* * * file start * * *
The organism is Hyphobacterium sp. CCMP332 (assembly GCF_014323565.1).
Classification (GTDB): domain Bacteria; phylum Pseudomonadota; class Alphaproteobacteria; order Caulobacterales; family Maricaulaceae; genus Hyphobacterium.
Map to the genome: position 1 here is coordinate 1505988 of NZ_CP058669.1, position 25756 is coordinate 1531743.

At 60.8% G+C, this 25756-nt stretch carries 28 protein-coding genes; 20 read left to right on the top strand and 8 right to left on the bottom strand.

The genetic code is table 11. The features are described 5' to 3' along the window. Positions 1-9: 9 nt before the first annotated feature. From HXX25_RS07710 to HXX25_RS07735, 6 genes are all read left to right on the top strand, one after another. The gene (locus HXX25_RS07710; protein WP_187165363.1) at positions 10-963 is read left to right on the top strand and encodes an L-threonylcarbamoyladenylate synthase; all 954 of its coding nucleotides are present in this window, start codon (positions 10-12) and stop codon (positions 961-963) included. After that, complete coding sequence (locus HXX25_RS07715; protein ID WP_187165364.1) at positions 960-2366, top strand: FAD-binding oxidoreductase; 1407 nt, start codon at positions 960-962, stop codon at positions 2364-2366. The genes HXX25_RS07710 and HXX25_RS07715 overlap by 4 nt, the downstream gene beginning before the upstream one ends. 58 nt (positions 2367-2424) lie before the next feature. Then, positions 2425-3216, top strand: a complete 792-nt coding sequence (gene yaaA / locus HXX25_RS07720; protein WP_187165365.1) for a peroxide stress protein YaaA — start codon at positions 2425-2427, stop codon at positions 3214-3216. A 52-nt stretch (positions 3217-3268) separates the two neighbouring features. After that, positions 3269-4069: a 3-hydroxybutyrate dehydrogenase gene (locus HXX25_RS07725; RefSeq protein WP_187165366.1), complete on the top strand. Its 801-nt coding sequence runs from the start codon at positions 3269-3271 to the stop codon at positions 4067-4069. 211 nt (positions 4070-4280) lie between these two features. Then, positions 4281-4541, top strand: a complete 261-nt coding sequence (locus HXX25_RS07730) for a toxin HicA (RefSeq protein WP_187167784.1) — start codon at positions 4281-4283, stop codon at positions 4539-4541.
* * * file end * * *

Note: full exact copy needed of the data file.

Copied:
The organism is Hyphobacterium sp. CCMP332 (assembly GCF_014323565.1).
Classification (GTDB): domain Bacteria; phylum Pseudomonadota; class Alphaproteobacteria; order Caulobacterales; family Maricaulaceae; genus Hyphobacterium.
Map to the genome: position 1 here is coordinate 1505988 of NZ_CP058669.1, position 25756 is coordinate 1531743.

At 60.8% G+C, this 25756-nt stretch carries 28 protein-coding genes; 20 read left to right on the top strand and 8 right to left on the bottom strand.

The genetic code is table 11. The features are described 5' to 3' along the window. Positions 1-9: 9 nt before the first annotated feature. From HXX25_RS07710 to HXX25_RS07735, 6 genes are all read left to right on the top strand, one after another. The gene (locus HXX25_RS07710; protein WP_187165363.1) at positions 10-963 is read left to right on the top strand and encodes an L-threonylcarbamoyladenylate synthase; all 954 of its coding nucleotides are present in this window, start codon (positions 10-12) and stop codon (positions 961-963) included. After that, complete coding sequence (locus HXX25_RS07715; protein ID WP_187165364.1) at positions 960-2366, top strand: FAD-binding oxidoreductase; 1407 nt, start codon at positions 960-962, stop codon at positions 2364-2366. The genes HXX25_RS07710 and HXX25_RS07715 overlap by 4 nt, the downstream gene beginning before the upstream one ends. 58 nt (positions 2367-2424) lie before the next feature. Then, positions 2425-3216, top strand: a complete 792-nt coding sequence (gene yaaA / locus HXX25_RS07720; protein WP_187165365.1) for a peroxide stress protein YaaA — start codon at positions 2425-2427, stop codon at positions 3214-3216. A 52-nt stretch (positions 3217-3268) separates the two neighbouring features. After that, positions 3269-4069: a 3-hydroxybutyrate dehydrogenase gene (locus HXX25_RS07725; RefSeq protein WP_187165366.1), complete on the top strand. Its 801-nt coding sequence runs from the start codon at positions 3269-3271 to the stop codon at positions 4067-4069. 211 nt (positions 4070-4280) lie between these two features. Then, positions 4281-4541, top strand: a complete 261-nt coding sequence (locus HXX25_RS07730) for a toxin HicA (RefSeq protein WP_187167784.1) — start codon at positions 4281-4283, stop codon at positions 4539-4541.